For a number of years, American dominance in prestige and numbers of psychologists (APA is by far the largest national association) meant that theoretical discourse was likely to be very much on American terms. It did not appear that we had very much to learn from the rest of the world. Things have changed. APA membership is still large in numbers and English still dominates international conferences, the enormous asymmetry in numbers and prestige that American psychology enjoyed in the 1950s has been substantially reduced,although the changes have not been uniform. Speaking only to the issue of the number of psychologists, the enormous efforts of other industrialized countries to train substantial numbers of research psychologists have clearly born fruit. Within foreign universities, psychology faculties have been created with substantial support for basic research . Large research establishments have been established within the military and in industrial firms. When American specialists go to international meetings, their counterparts are designing human-machine systems for the exploration of space and for efficient production of human resources. The mutual relevance is obvious, but American technological preeminence has given us less to learn, or so it has seemed until recently.

Americans have also discovered lines of research originating in other countries that were poorly attended to in the decades immediately following World War 11. The work of Jean Piaget, which was by no means unknown to American students of the 1930s, became a dominating influence in developmental psychology of the 1970s. The work of the German ethologists, which at first appeared no more significant than a parlor trick (the image that comes to mind is a bearded Lorenz followed by ducklings), began working its way into the superstructure of associationistic learning theories. In the area of clinical psychology, the methodology of which has always been suspect in university circles, ideas from Eastern philosophy and a variety of interactional theories from Europe began to be debated. At the very time when foreign ideas in psychology seemed least relevant on technical grounds, some of the basic ideas of psychologists in other countries were beginning to change the assumptions of many American psychologists.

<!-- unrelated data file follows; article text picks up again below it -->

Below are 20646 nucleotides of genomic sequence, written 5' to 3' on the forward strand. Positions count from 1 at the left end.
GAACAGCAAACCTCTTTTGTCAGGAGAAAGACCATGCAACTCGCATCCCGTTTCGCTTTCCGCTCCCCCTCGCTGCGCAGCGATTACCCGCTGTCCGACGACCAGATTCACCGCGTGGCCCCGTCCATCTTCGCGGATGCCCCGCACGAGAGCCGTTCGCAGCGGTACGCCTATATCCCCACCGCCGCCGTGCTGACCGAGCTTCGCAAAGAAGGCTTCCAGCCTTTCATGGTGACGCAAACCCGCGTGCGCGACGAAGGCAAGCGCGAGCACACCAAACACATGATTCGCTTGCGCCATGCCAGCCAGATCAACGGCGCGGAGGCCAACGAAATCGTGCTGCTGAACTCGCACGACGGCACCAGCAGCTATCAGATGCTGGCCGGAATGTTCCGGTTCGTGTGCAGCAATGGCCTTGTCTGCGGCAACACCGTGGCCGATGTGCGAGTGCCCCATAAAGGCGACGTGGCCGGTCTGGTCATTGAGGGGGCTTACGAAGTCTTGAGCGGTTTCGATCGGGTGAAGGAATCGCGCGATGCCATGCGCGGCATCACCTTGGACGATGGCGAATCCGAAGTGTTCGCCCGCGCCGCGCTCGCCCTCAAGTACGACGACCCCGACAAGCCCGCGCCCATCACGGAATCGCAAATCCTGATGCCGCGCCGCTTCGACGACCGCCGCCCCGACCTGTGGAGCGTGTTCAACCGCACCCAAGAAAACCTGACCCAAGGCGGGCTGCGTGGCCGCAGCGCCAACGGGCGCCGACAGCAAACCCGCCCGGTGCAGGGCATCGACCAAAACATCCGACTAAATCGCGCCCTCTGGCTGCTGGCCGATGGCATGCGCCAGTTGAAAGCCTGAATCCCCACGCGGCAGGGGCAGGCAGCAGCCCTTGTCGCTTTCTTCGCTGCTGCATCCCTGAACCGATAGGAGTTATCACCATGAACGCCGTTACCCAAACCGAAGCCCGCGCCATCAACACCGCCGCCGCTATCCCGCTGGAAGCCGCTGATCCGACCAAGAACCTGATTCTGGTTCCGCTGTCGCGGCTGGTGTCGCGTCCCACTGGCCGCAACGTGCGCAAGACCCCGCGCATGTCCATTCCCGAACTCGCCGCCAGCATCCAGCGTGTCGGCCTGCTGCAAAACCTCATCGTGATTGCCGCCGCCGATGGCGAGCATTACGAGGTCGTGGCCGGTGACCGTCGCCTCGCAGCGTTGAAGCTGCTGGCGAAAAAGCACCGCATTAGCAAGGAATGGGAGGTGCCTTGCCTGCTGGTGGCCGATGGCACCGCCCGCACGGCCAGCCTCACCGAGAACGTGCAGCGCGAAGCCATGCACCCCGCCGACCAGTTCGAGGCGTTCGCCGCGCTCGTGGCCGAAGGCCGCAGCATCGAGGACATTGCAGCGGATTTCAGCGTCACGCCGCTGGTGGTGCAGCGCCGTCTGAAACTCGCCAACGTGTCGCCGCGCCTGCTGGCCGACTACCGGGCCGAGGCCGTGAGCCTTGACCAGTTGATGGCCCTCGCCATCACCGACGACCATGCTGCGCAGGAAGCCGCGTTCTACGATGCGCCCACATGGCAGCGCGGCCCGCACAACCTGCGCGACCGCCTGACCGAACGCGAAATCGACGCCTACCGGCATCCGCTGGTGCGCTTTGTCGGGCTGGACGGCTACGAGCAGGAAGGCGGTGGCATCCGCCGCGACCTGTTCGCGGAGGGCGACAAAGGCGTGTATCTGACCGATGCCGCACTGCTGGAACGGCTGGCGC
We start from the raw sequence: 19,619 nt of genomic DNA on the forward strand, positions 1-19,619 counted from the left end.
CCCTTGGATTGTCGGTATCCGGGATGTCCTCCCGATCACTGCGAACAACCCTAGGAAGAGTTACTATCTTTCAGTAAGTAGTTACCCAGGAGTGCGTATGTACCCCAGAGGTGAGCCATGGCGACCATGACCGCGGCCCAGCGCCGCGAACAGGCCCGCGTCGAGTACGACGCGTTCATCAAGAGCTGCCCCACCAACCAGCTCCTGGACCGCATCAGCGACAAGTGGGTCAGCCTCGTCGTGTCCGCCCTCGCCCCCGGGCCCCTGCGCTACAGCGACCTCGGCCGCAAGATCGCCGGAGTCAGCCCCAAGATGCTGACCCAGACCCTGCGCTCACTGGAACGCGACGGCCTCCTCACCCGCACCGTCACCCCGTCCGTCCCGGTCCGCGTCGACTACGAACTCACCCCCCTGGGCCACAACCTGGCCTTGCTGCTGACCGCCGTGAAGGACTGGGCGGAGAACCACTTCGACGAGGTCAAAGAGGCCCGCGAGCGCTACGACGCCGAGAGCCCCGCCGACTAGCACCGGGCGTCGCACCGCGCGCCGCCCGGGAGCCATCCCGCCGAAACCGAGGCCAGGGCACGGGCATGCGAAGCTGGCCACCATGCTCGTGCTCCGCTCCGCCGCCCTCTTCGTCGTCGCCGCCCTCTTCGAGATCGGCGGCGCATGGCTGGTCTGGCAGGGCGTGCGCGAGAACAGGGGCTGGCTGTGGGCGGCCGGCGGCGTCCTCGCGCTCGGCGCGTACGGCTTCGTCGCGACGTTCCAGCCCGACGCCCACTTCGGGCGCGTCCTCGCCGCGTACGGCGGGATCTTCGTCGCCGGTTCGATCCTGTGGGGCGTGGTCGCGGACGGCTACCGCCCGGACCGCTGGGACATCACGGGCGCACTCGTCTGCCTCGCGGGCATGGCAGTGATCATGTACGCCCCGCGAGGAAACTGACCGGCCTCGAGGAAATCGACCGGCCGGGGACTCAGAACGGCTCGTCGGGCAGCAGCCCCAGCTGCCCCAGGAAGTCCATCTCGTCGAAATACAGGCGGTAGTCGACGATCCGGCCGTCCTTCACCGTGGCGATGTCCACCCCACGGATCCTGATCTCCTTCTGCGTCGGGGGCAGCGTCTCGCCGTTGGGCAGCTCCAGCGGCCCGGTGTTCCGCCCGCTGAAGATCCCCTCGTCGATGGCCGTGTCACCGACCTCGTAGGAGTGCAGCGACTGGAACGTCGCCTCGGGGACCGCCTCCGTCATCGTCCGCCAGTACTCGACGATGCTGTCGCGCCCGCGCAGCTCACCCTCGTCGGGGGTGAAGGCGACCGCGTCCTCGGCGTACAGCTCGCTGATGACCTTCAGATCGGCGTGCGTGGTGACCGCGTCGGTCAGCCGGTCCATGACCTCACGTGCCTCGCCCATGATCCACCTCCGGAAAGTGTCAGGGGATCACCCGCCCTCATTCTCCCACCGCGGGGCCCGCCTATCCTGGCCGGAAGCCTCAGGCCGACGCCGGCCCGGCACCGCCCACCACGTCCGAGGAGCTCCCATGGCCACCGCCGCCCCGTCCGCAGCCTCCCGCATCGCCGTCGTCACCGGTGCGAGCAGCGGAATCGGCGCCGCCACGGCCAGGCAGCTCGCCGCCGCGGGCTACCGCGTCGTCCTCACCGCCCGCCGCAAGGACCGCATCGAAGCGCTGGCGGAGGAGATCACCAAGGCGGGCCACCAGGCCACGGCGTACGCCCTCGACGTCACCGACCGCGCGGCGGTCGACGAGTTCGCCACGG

Two interwoven threads are discernible in the tangled tapestry of these events. First, the rest of the world has joined the United States in making psychological sciences an integrated part of the apparatus for running an industrialized state. This integration has meant acceptance of the basic analytic devices for making sense of, and evaluating, human behavior. These methods can be, more or less, standardized. They contribute to production and the creation of new social institutions to embody the proper conditions for efficient running of the system. A number of societies are now faced with common difficulties. These difficulties arise from the fact that all engage in similar sorts of industrial production and compete within a single economic arena. And there is now a large international community of psychologists whose work is mutually relevant because their societies share these concerns.

Second, we have seen the United States join the rest of the world in acknowledging the limitations of assuming that people can be understood entirely according to the kind of scientific laws that permit us to exploit the physical world. This acknowledgment, although uneven, has taken several forms.

Some claim that the limitations of physical models are a technical problem and that, with sufficiently powerful computers, we will someday be able to represent basic psychological processes in physical systems in all their essential features. Others deny even the possibility of reducing living matter to mechanical control. Whether one accepts the mechanistic goal for psychology or not, work in artificial intelligence and human-machine systems requires, at the very least, that we acknowledge the systemic nature of human psychological processes. The current work in cognitive systems renders relevant the work of Europeans whose ideas Americans found impenetrable two decades ago: Piaget, Lacan, Vygotsky, Luria, Lewis, Cassirer, and many others.

Americans are also becoming aware of the human costs associated with too much success at organizing society to exploit modern technology efficiently: school failure on a large scale, creation of social classes separated by huge information gaps, worker alienation, changes in family socialization patterns, and isolation of the handicapped and aged. In dealing with these common affronts to the sufficiency of existing psychological theorizing, psychologists from different countries have often found common cause. This is true, for example, of Japanese, Russian, Chinese, and American psychologists whose task it is to figure out the human consequences engendered by industrial success.